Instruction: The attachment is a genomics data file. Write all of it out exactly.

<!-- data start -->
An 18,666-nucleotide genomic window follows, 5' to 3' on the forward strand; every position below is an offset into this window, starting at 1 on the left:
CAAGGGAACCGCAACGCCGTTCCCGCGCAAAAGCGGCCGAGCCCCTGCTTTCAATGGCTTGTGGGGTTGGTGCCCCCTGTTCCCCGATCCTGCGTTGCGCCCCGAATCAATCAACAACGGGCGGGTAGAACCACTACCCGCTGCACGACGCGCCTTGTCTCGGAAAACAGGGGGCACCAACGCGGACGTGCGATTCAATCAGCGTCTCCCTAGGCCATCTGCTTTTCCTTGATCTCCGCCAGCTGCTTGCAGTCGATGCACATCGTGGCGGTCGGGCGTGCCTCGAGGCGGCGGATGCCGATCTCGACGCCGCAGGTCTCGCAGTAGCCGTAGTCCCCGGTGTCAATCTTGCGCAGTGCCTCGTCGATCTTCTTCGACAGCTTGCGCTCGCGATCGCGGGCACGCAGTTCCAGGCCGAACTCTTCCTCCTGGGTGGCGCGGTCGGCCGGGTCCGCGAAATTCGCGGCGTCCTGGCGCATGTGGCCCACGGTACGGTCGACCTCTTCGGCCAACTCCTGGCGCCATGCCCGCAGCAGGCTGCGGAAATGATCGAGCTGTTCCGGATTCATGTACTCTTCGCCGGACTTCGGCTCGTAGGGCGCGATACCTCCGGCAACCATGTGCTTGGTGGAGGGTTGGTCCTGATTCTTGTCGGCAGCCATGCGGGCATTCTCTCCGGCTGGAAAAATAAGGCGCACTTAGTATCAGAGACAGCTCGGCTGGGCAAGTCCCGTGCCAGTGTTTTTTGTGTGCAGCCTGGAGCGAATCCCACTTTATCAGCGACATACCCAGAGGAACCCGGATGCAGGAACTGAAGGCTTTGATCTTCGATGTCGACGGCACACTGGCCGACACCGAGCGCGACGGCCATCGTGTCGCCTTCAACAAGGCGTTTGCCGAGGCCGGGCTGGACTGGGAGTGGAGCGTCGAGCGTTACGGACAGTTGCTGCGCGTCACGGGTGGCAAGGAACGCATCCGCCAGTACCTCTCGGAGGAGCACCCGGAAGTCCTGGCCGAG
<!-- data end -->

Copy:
An 18,666-nucleotide genomic window follows, 5' to 3' on the forward strand; every position below is an offset into this window, starting at 1 on the left:
CAAGGGAACCGCAACGCCGTTCCCGCGCAAAAGCGGCCGAGCCCCTGCTTTCAATGGCTTGTGGGGTTGGTGCCCCCTGTTCCCCGATCCTGCGTTGCGCCCCGAATCAATCAACAACGGGCGGGTAGAACCACTACCCGCTGCACGACGCGCCTTGTCTCGGAAAACAGGGGGCACCAACGCGGACGTGCGATTCAATCAGCGTCTCCCTAGGCCATCTGCTTTTCCTTGATCTCCGCCAGCTGCTTGCAGTCGATGCACATCGTGGCGGTCGGGCGTGCCTCGAGGCGGCGGATGCCGATCTCGACGCCGCAGGTCTCGCAGTAGCCGTAGTCCCCGGTGTCAATCTTGCGCAGTGCCTCGTCGATCTTCTTCGACAGCTTGCGCTCGCGATCGCGGGCACGCAGTTCCAGGCCGAACTCTTCCTCCTGGGTGGCGCGGTCGGCCGGGTCCGCGAAATTCGCGGCGTCCTGGCGCATGTGGCCCACGGTACGGTCGACCTCTTCGGCCAACTCCTGGCGCCATGCCCGCAGCAGGCTGCGGAAATGATCGAGCTGTTCCGGATTCATGTACTCTTCGCCGGACTTCGGCTCGTAGGGCGCGATACCTCCGGCAACCATGTGCTTGGTGGAGGGTTGGTCCTGATTCTTGTCGGCAGCCATGCGGGCATTCTCTCCGGCTGGAAAAATAAGGCGCACTTAGTATCAGAGACAGCTCGGCTGGGCAAGTCCCGTGCCAGTGTTTTTTGTGTGCAGCCTGGAGCGAATCCCACTTTATCAGCGACATACCCAGAGGAACCCGGATGCAGGAACTGAAGGCTTTGATCTTCGATGTCGACGGCACACTGGCCGACACCGAGCGCGACGGCCATCGTGTCGCCTTCAACAAGGCGTTTGCCGAGGCCGGGCTGGACTGGGAGTGGAGCGTCGAGCGTTACGGACAGTTGCTGCGCGTCACGGGTGGCAAGGAACGCATCCGCCAGTACCTCTCGGAGGAGCACCCGGAAGTCCTGGCCGAG